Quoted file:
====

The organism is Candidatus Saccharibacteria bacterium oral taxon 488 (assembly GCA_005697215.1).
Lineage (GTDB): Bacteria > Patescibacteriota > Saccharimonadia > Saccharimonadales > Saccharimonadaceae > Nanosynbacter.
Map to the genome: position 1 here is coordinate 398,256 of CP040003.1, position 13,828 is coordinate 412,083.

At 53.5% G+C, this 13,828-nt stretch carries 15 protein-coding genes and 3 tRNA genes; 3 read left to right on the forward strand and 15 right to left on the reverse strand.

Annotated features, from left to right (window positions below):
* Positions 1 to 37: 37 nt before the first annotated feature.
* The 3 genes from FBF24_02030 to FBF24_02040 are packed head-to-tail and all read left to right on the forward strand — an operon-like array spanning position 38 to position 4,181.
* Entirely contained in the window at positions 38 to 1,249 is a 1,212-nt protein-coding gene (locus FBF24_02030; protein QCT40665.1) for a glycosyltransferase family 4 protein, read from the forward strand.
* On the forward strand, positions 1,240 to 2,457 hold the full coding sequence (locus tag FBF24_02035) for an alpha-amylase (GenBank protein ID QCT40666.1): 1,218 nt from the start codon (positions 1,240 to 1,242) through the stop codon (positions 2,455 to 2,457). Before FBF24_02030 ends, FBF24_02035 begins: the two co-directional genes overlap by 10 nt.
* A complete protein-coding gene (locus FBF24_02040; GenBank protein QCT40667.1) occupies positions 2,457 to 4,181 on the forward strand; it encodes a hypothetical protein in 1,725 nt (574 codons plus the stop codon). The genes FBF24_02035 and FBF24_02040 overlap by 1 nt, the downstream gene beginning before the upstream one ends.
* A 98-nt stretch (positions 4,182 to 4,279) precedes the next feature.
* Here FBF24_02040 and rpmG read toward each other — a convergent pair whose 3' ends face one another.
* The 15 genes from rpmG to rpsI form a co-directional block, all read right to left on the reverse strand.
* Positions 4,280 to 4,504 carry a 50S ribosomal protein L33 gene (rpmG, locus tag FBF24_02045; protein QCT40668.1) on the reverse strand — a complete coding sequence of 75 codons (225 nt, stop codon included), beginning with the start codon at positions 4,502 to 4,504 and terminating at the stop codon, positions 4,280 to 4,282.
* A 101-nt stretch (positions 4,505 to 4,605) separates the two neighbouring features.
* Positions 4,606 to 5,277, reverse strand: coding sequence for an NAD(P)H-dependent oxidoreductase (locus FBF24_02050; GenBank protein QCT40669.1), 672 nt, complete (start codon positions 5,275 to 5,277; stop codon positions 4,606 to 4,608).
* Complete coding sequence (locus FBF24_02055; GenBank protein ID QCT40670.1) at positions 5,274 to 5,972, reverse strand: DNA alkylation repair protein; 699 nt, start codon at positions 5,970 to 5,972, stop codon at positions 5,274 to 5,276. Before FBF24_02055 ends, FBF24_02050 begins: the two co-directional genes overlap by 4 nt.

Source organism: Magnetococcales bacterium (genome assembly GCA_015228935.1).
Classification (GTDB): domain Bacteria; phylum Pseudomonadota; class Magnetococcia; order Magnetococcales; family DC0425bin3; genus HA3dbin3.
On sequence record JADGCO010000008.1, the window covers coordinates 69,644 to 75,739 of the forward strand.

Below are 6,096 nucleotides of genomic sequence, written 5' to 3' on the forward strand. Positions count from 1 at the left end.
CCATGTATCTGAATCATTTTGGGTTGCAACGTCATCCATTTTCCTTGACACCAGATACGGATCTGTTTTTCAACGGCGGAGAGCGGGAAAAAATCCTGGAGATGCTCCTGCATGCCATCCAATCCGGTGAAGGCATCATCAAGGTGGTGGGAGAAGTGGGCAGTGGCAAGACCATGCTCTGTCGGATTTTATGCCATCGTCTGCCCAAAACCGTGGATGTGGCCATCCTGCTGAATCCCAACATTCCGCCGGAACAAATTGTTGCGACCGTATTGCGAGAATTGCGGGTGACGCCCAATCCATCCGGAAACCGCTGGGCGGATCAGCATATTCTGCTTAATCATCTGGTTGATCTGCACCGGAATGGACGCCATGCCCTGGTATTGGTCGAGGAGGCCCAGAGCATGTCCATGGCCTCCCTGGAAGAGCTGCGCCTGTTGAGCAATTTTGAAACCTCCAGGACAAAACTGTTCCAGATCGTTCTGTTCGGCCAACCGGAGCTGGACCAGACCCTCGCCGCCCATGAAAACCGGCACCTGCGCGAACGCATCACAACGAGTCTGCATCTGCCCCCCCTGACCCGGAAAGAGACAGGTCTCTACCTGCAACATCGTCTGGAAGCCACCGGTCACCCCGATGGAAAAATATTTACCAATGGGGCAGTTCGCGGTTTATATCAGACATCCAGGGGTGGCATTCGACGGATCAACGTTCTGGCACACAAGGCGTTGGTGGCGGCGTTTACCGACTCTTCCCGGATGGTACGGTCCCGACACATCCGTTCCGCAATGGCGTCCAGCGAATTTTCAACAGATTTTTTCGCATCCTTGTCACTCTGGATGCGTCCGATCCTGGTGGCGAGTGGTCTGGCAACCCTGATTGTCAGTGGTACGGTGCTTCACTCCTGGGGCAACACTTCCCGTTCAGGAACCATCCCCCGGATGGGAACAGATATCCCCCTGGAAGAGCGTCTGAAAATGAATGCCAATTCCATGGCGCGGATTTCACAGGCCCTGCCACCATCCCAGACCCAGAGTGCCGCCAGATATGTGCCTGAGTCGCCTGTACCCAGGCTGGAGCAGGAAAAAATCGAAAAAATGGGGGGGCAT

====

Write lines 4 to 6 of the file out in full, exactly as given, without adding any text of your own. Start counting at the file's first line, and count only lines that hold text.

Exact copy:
At 53.5% G+C, this 13,828-nt stretch carries 15 protein-coding genes and 3 tRNA genes; 3 read left to right on the forward strand and 15 right to left on the reverse strand.

Annotated features, from left to right (window positions below):
* Positions 1 to 37: 37 nt before the first annotated feature.